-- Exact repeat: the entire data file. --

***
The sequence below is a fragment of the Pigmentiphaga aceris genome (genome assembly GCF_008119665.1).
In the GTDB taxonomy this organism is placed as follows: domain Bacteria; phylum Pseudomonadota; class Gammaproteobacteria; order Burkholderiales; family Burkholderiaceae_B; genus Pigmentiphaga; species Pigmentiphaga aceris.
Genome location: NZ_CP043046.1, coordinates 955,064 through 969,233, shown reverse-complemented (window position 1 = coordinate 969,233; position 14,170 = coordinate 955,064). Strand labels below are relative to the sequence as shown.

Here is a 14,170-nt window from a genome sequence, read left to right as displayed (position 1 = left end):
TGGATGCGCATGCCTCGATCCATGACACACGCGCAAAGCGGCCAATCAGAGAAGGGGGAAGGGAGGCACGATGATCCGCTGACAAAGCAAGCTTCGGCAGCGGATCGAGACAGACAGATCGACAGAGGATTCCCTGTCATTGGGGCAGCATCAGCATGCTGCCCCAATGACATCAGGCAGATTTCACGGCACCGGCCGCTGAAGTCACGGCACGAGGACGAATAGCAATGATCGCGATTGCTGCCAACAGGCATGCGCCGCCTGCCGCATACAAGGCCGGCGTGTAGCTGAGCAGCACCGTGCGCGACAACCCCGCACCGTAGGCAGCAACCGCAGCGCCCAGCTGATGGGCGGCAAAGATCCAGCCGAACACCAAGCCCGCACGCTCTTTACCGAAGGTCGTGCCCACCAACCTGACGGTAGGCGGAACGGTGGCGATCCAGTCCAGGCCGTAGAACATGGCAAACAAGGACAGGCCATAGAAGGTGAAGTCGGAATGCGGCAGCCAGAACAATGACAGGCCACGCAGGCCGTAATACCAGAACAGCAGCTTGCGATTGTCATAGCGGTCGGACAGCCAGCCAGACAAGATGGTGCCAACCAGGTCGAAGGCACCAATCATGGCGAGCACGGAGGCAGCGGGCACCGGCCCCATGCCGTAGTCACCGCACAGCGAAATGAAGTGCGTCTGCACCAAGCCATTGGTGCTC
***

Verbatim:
The sequence below is a fragment of the Pigmentiphaga aceris genome (genome assembly GCF_008119665.1).
In the GTDB taxonomy this organism is placed as follows: domain Bacteria; phylum Pseudomonadota; class Gammaproteobacteria; order Burkholderiales; family Burkholderiaceae_B; genus Pigmentiphaga; species Pigmentiphaga aceris.
Genome location: NZ_CP043046.1, coordinates 955,064 through 969,233, shown reverse-complemented (window position 1 = coordinate 969,233; position 14,170 = coordinate 955,064). Strand labels below are relative to the sequence as shown.

Here is a 14,170-nt window from a genome sequence, read left to right as displayed (position 1 = left end):
TGGATGCGCATGCCTCGATCCATGACACACGCGCAAAGCGGCCAATCAGAGAAGGGGGAAGGGAGGCACGATGATCCGCTGACAAAGCAAGCTTCGGCAGCGGATCGAGACAGACAGATCGACAGAGGATTCCCTGTCATTGGGGCAGCATCAGCATGCTGCCCCAATGACATCAGGCAGATTTCACGGCACCGGCCGCTGAAGTCACGGCACGAGGACGAATAGCAATGATCGCGATTGCTGCCAACAGGCATGCGCCGCCTGCCGCATACAAGGCCGGCGTGTAGCTGAGCAGCACCGTGCGCGACAACCCCGCACCGTAGGCAGCAACCGCAGCGCCCAGCTGATGGGCGGCAAAGATCCAGCCGAACACCAAGCCCGCACGCTCTTTACCGAAGGTCGTGCCCACCAACCTGACGGTAGGCGGAACGGTGGCGATCCAGTCCAGGCCGTAGAACATGGCAAACAAGGACAGGCCATAGAAGGTGAAGTCGGAATGCGGCAGCCAGAACAATGACAGGCCACGCAGGCCGTAATACCAGAACAGCAGCTTGCGATTGTCATAGCGGTCGGACAGCCAGCCAGACAAGATGGTGCCAACCAGGTCGAAGGCACCAATCATGGCGAGCACGGAGGCAGCGGGCACCGGCCCCATGCCGTAGTCACCGCACAGCGAAATGAAGTGCGTCTGCACCAAGCCATTGGTGCTC